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Administration responds to GSU meeting disruption

Renewed controversy as dust settles on GSU divestment meeting disruption
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Angela Hildyard, University of Toronto vice-president, human resources & equity, has issued an administrative response following a disruption at last week’s divestment campaign petition launch at the Ontario Institute for Studies in Education.

The event, hosted by the Boycott, Divestment and Sanctions (BDS) ad hoc committee of the Graduate Students’ Union (GSU), was interrupted by members of the Jewish Defense League (JDL), an off-campus group with no official affiliation on campus.

Around 30 faculty and staff signed a letter to Hildyard shortly after the event to express their concerns over how the disruption was handled. 

The event was officially cancelled by the administration, but continued after relocationg upstairs.

Disappointment over response

Jens Hanssen, associate professor of history and near and Middle Eastern civilizations, said that the signatories received a response on November 6, nearly 10 days after the letter to Hildyard was sent.

In the letter, Hildyard referred to the GSU event in question as one organized by an “autonomous student society” — one that is not organised, sponsored, or endorsed by the University of Toronto. 

“Academic Freedom and Freedom of Speech are core values for any university in a democratic society,” Hildyard said in the letter.

Hanssen took issue with the response, calling the letter a “boiler-plate” piece of writing. “We are in fact asking the administration to enforce the very things that she has told us they stand for, and they haven’t… It’s clearly disappointing,” Hanssen said.

Hanssen added that Hilyard’s letter supposedly failed to address the concerns put forward by their letter — particularly their request that the university “ensure that the responsible individuals, and the group they belong to [the JDL] are banned from campus.”

“This is not about academic freedom or inclusiveness. If you have a group that — maybe not in this country, but in the United States — has a criminal record, then it’s not about open dialogue anymore,” Hanssen said. “If they were a student group, then maybe they would have some say, but they’re not.”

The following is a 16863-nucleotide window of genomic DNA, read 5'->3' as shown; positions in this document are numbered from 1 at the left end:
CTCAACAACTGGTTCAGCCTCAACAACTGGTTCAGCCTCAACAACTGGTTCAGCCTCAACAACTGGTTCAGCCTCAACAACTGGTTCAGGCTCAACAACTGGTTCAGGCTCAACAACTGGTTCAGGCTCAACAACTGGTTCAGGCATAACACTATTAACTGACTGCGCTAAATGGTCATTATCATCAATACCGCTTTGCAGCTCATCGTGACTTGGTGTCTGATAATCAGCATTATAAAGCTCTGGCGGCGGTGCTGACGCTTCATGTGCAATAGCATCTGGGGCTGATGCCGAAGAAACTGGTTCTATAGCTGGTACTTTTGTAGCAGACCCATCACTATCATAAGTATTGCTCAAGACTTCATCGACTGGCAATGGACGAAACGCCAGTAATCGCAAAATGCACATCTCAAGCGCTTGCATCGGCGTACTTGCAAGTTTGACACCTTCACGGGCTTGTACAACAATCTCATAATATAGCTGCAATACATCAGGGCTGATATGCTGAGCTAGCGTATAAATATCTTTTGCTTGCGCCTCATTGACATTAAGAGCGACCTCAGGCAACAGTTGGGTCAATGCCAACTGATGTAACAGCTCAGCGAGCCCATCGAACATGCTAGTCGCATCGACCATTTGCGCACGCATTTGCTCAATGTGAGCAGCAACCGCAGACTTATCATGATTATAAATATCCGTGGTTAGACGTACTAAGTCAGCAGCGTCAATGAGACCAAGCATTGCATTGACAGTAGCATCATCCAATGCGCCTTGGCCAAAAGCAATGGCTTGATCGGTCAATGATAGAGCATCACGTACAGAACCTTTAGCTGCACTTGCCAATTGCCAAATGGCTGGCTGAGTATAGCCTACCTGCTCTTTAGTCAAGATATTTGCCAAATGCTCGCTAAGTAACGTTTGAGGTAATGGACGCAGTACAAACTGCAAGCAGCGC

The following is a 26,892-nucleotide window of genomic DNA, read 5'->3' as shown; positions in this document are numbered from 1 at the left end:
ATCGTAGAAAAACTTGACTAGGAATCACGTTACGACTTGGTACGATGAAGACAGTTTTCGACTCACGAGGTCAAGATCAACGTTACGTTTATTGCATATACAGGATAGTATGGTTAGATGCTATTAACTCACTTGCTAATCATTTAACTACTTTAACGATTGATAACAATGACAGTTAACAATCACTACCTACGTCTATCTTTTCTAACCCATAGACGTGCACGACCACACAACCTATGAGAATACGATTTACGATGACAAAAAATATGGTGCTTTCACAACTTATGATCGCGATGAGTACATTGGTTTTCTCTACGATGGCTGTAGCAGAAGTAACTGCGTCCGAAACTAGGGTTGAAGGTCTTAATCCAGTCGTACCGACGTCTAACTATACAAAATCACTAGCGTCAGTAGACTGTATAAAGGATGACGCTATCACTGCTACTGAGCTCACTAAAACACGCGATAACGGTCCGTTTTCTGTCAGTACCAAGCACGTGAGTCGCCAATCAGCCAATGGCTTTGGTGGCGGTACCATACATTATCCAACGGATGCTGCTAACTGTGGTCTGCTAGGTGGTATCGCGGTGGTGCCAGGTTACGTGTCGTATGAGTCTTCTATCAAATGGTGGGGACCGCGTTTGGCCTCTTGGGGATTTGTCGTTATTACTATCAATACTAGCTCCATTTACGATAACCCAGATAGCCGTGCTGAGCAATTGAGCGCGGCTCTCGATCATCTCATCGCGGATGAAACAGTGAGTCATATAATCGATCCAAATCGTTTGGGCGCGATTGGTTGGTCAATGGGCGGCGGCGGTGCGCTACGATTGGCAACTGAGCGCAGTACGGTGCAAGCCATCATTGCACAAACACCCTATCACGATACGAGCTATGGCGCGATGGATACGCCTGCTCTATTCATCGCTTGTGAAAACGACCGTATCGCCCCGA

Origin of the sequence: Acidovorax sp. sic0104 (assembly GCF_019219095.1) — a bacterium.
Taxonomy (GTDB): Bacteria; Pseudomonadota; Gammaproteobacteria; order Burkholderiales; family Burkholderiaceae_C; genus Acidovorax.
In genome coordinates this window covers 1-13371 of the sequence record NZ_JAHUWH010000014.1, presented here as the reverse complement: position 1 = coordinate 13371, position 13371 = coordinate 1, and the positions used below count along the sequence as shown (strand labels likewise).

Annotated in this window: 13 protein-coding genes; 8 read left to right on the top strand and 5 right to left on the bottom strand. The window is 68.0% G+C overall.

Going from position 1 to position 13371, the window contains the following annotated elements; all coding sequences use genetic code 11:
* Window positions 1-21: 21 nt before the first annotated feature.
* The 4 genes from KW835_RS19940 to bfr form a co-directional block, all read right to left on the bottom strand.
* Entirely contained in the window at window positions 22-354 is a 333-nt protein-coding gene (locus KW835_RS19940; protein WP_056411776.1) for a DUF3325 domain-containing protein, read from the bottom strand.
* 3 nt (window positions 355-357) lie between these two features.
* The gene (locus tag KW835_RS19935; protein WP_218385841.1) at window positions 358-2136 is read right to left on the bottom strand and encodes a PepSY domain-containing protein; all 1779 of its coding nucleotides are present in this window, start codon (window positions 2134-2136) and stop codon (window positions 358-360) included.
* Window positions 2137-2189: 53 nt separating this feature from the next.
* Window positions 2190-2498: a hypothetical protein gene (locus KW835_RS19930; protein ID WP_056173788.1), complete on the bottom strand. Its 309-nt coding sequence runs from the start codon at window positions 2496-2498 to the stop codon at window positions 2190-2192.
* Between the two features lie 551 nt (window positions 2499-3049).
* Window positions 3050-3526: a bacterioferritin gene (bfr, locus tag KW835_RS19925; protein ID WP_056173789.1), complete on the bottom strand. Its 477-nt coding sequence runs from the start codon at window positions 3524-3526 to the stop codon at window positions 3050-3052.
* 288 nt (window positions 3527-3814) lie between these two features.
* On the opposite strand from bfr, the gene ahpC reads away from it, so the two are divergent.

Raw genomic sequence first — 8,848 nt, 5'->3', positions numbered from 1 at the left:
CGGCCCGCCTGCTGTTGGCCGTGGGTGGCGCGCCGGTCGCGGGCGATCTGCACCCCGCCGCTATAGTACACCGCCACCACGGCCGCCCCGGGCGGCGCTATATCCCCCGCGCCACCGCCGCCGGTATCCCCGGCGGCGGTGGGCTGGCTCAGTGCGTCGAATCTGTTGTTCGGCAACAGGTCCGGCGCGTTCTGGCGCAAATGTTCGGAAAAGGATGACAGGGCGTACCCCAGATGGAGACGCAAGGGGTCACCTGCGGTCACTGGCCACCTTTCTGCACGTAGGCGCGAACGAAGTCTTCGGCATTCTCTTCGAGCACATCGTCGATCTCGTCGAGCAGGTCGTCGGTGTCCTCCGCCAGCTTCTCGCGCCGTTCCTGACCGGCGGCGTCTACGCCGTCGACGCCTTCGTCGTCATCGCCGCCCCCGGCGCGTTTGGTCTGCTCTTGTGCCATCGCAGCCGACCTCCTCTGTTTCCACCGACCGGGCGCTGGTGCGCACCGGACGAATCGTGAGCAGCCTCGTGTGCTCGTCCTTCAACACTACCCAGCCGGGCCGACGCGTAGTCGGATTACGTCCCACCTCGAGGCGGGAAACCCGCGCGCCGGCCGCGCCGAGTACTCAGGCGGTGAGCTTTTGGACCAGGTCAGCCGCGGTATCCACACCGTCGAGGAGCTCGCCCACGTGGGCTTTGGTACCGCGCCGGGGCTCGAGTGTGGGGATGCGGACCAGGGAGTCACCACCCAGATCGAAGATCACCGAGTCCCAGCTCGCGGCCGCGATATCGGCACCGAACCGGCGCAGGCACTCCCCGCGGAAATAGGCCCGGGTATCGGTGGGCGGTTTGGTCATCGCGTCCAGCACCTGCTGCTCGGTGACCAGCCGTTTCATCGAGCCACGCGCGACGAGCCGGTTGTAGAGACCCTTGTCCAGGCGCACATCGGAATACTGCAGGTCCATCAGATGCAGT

According to Meir Weinstein, a spokesperson for the Canadian branch of the JDL, the group had every right to be there. “[T]he people in attendance included students and people who weren’t students and the composition of our group is exactly the same,” Weinstein said. 

Weinstein added that students from the University of Toronto are part of the JDL — although the group does not have a recognized branch within the university.

In regards to Campus Police’s involvement, Weinstein said that he didn’t think there was much of a disruption at all. “If anything it was an over-reaction. There were one or two people that took a strong exception to some of the terminologies which were being used… and then after that some of the people on the BDS side went ballistic,” he said. 

Future plans 

Hanssen said that the signatories may draft a letter of clarification to the administration or try to “dig deeper into some of these links to the policies that this letter provides, ask the administration to live up to its letter and encourage, and promote what we’re doing because its so crucial to a university.”

Faraz Vahid Shahidi, a doctoral candidate at the Dalla Lana School of Public Health, said that the committee would not allow the disruption to interrupt the divestment campaign.

“In the mean time, the campaign is certainly looking for more people to sign the petition, support the campaign, and do work within their own departments to consistently spread awareness about the campaign,” he said. 

As of press time, university administration did not respond to requests for comment.